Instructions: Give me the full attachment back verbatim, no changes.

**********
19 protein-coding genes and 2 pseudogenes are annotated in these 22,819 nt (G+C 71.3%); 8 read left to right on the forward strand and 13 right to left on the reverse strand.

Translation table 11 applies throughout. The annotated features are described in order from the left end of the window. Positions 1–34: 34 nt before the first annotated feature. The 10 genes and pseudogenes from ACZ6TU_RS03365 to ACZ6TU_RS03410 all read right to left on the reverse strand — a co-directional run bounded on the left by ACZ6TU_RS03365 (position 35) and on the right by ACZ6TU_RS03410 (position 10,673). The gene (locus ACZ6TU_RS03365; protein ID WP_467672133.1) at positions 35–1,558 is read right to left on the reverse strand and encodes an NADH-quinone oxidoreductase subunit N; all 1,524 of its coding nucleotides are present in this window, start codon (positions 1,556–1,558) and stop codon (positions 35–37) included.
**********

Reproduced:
19 protein-coding genes and 2 pseudogenes are annotated in these 22,819 nt (G+C 71.3%); 8 read left to right on the forward strand and 13 right to left on the reverse strand.

Translation table 11 applies throughout. The annotated features are described in order from the left end of the window. Positions 1–34: 34 nt before the first annotated feature. The 10 genes and pseudogenes from ACZ6TU_RS03365 to ACZ6TU_RS03410 all read right to left on the reverse strand — a co-directional run bounded on the left by ACZ6TU_RS03365 (position 35) and on the right by ACZ6TU_RS03410 (position 10,673). The gene (locus ACZ6TU_RS03365; protein ID WP_467672133.1) at positions 35–1,558 is read right to left on the reverse strand and encodes an NADH-quinone oxidoreductase subunit N; all 1,524 of its coding nucleotides are present in this window, start codon (positions 1,556–1,558) and stop codon (positions 35–37) included.